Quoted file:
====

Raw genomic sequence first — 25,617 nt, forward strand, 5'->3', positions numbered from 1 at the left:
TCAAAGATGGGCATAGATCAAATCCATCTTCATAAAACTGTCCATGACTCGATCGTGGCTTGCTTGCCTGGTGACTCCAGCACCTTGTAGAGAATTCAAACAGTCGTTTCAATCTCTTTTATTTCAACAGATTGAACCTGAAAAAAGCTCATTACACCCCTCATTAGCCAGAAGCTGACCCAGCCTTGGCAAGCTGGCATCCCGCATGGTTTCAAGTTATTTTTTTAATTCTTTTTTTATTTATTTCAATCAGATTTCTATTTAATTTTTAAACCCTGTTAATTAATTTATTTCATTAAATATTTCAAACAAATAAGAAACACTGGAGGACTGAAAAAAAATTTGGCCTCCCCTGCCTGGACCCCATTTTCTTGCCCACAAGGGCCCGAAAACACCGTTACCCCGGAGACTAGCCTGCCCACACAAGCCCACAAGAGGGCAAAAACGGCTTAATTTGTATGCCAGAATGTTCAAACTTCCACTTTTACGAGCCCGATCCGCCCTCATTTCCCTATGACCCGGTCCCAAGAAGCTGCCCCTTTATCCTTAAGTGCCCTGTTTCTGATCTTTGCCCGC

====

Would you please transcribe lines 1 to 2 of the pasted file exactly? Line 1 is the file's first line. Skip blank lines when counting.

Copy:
Raw genomic sequence first — 25,617 nt, forward strand, 5'->3', positions numbered from 1 at the left:
TCAAAGATGGGCATAGATCAAATCCATCTTCATAAAACTGTCCATGACTCGATCGTGGCTTGCTTGCCTGGTGACTCCAGCACCTTGTAGAGAATTCAAACAGTCGTTTCAATCTCTTTTATTTCAACAGATTGAACCTGAAAAAAGCTCATTACACCCCTCATTAGCCAGAAGCTGACCCAGCCTTGGCAAGCTGGCATCCCGCATGGTTTCAAGTTATTTTTTTAATTCTTTTTTTATTTATTTCAATCAGATTTCTATTTAATTTTTAAACCCTGTTAATTAATTTATTTCATTAAATATTTCAAACAAATAAGAAACACTGGAGGACTGAAAAAAAATTTGGCCTCCCCTGCCTGGACCCCATTTTCTTGCCCACAAGGGCCCGAAAACACCGTTACCCCGGAGACTAGCCTGCCCACACAAGCCCACAAGAGGGCAAAAACGGCTTAATTTGTATGCCAGAATGTTCAAACTTCCACTTTTACGAGCCCGATCCGCCCTCATTTCCCTATGACCCGGTCCCAAGAAGCTGCCCCTTTATCCTTAAGTGCCCTGTTTCTGATCTTTGCCCGC